Rev. Matthias Peterson-Brandt
September 1st, 2019
When you pull into the parking lot of any Home Depot in Los Angeles, there they are. Men, latinx, numbering in the dozens. The cluster in groups of two or three, scattered about the parking lot. Jornaleros or obreros—day laborers, waiting for anyone who needs extra hands for their work, whatever it may be: home projects, garden projects, repairs or minor construction, hauling away of stuff. They make an earnest effort to earn a living—for some other avenues of employment are not open to them because of their undocumented status. They stand in the sun, talk amongst themselves, ask strangers coming out to their cars if they need help.
As in Los Angeles today, so too in 1st century Palestine. The rise of the cities and consolidation of plots of land (which the Hebrew prophets warned against, by the way) left many Jewish people in a hard spot, economically. As scholar Pablo A. Jiménez describes: “A good portion of agricultural land was owned by absentee landlords. Such farmland was cultivated by laborers just as the ones depicted in the parable. Their economic reality was characterized by poverty, subemployment, heavy taxation, and dispossession.”
Yet despite the seemingly clear correlations, many interpretations and analyses of this passage, bafflingly, fail to see the economic plight of the laborers and the economic gospel that it entails.
Some take the tack of approaching this parable as an allegory for the Jews (the early laborers) and the Christians converts (those coming late in the day), yet the same wage (salvation) is paid to all. While there may be some truth to such an interpretation for Matthew’s audience, the spiritualization of a parable that has to do with livelihood and labor cannot really pass muster.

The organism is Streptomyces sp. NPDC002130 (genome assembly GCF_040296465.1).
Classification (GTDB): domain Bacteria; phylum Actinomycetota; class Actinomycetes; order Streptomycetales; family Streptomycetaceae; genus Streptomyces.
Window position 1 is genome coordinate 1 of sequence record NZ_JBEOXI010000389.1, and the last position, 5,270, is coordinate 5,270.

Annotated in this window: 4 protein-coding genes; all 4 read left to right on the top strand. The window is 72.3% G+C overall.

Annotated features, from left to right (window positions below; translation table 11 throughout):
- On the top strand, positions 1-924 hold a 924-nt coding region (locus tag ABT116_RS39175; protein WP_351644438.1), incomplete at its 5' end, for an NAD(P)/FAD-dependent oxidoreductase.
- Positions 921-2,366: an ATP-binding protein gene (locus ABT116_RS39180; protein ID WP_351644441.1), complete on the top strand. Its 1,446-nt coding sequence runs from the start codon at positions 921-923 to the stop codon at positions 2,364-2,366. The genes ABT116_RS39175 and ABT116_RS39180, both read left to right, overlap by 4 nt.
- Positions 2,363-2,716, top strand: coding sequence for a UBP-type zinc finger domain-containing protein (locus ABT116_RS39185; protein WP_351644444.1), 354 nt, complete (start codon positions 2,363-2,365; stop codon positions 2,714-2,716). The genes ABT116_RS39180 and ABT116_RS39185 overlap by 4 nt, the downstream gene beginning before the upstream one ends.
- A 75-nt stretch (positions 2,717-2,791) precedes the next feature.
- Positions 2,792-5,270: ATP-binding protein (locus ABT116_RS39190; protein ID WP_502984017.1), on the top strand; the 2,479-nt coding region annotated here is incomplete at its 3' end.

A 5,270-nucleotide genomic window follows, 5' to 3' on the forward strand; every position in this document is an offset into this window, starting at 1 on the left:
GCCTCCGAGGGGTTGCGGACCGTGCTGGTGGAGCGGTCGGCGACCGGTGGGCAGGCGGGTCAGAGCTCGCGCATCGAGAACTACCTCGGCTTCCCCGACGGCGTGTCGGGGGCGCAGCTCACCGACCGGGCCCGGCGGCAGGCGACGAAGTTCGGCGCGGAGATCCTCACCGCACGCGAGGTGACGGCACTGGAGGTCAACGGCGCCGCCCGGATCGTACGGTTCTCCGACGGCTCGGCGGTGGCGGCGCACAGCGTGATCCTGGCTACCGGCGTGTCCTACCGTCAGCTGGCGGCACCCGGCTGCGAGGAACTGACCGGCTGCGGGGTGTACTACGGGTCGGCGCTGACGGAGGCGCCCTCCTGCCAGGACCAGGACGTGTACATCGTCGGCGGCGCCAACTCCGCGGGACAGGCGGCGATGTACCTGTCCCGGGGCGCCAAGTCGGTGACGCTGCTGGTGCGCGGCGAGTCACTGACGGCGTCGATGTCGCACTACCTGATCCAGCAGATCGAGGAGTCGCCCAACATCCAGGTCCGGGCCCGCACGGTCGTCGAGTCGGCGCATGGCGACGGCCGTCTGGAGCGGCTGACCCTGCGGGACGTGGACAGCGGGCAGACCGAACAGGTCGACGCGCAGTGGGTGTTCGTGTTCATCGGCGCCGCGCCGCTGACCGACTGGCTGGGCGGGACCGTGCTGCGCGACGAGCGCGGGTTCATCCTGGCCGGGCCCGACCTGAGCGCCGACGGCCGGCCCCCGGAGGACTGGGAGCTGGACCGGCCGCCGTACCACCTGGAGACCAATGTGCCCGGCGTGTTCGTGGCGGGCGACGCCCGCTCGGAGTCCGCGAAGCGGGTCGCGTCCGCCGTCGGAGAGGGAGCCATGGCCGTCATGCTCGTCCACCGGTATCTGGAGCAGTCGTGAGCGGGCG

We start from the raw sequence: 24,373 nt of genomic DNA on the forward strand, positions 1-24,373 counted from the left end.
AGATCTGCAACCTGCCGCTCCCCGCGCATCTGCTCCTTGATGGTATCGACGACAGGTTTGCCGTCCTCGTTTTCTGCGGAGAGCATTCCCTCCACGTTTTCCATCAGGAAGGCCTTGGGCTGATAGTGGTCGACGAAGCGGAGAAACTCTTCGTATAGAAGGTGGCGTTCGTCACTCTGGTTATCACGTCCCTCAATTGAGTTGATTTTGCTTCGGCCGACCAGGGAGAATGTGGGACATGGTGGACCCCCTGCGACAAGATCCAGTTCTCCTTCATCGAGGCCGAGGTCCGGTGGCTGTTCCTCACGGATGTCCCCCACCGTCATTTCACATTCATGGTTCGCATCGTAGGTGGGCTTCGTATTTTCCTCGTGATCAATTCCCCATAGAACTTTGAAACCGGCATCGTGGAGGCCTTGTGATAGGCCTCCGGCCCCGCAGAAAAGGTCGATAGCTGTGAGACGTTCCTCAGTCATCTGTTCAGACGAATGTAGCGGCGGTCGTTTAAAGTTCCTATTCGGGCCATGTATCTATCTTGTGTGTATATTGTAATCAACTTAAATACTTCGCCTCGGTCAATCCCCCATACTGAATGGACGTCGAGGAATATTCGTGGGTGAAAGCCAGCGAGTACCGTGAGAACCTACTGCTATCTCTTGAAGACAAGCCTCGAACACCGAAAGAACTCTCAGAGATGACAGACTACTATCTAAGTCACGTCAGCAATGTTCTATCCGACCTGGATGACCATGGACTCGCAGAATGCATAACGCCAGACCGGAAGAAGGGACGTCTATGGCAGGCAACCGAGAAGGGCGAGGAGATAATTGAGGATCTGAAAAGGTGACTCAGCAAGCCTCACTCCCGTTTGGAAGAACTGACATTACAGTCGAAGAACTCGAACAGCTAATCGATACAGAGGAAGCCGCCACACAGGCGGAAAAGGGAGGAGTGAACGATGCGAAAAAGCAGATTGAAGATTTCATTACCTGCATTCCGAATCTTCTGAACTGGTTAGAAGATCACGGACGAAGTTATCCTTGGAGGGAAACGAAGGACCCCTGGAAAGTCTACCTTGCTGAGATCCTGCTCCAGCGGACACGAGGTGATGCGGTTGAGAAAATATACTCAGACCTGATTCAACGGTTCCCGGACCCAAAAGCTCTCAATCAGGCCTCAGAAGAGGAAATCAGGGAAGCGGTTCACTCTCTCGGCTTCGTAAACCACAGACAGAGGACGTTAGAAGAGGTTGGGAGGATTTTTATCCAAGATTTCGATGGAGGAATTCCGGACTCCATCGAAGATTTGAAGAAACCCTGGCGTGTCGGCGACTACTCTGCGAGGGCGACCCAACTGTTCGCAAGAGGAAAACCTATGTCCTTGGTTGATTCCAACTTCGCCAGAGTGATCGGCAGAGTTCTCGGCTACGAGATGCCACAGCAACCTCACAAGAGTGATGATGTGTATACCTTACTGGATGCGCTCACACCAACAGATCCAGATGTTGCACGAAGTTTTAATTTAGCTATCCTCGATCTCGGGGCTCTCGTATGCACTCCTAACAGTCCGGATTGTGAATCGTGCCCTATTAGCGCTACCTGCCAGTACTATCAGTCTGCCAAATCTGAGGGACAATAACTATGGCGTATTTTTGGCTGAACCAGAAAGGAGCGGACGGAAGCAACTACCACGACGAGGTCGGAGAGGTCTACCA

Another analyst verges on blaming the workers who come latest, writing: “it is their own fault that, in a time when the vineyard needs workers, they sit about in the marketplace gossiping till late afternoon. …their excuse that no one has hired them is an idle evasion.” This interpretation takes a lot of liberties and makes a lot of assumptions about the motives and status of the last laborers. Worse than that, however, it perpetuates the lie that “poor people are poor because they are lazy.”
Pastor Mark Davis tells about attending a conference on addressing homelessness. The keynote speaker began the presentation by asking: “Do you know the #1 reason why people are homeless in Orange County?” After a pause, the speaker answered matter-of-factly: “Because they don’t have a home.”
We might think “Well Duh.” But the simplicity of the answer challenges us to put aside our assumptions about the people, their motives, who is to blame or who is responsible. Instead, we must look at the words we have, the story as it is told. Of course there are times when it is rich and even necessary for us to engage our imaginations with scripture. Sometimes, however, that can lead us to making assumptions that undermine the Bible’s liberating message.